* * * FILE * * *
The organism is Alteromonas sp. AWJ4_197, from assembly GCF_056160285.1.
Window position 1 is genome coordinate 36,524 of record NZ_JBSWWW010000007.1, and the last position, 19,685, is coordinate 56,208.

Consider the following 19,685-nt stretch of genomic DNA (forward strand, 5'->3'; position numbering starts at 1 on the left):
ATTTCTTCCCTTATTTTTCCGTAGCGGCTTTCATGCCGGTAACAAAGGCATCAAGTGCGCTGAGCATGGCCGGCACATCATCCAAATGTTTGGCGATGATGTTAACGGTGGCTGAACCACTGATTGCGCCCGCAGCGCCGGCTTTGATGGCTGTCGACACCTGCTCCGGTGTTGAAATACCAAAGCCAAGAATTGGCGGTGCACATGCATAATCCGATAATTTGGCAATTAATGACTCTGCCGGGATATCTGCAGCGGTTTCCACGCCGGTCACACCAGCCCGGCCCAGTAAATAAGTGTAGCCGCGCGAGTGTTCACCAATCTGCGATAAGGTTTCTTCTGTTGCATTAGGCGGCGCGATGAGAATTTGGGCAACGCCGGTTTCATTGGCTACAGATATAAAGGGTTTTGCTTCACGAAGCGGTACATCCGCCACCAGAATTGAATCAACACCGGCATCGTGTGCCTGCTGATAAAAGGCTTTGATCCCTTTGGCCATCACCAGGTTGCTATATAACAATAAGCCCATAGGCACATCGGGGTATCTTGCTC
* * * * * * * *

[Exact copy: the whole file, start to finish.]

The organism is Alteromonas sp. AWJ4_197, from assembly GCF_056160285.1.
Window position 1 is genome coordinate 36,524 of record NZ_JBSWWW010000007.1, and the last position, 19,685, is coordinate 56,208.

Consider the following 19,685-nt stretch of genomic DNA (forward strand, 5'->3'; position numbering starts at 1 on the left):
ATTTCTTCCCTTATTTTTCCGTAGCGGCTTTCATGCCGGTAACAAAGGCATCAAGTGCGCTGAGCATGGCCGGCACATCATCCAAATGTTTGGCGATGATGTTAACGGTGGCTGAACCACTGATTGCGCCCGCAGCGCCGGCTTTGATGGCTGTCGACACCTGCTCCGGTGTTGAAATACCAAAGCCAAGAATTGGCGGTGCACATGCATAATCCGATAATTTGGCAATTAATGACTCTGCCGGGATATCTGCAGCGGTTTCCACGCCGGTCACACCAGCCCGGCCCAGTAAATAAGTGTAGCCGCGCGAGTGTTCACCAATCTGCGATAAGGTTTCTTCTGTTGCATTAGGCGGCGCGATGAGAATTTGGGCAACGCCGGTTTCATTGGCTACAGATATAAAGGGTTTTGCTTCACGAAGCGGTACATCCGCCACCAGAATTGAATCAACACCGGCATCGTGTGCCTGCTGATAAAAGGCTTTGATCCCTTTGGCCATCACCAGGTTGCTATATAACAATAAGCCCATAGGCACATCGGGGTATCTTGCTC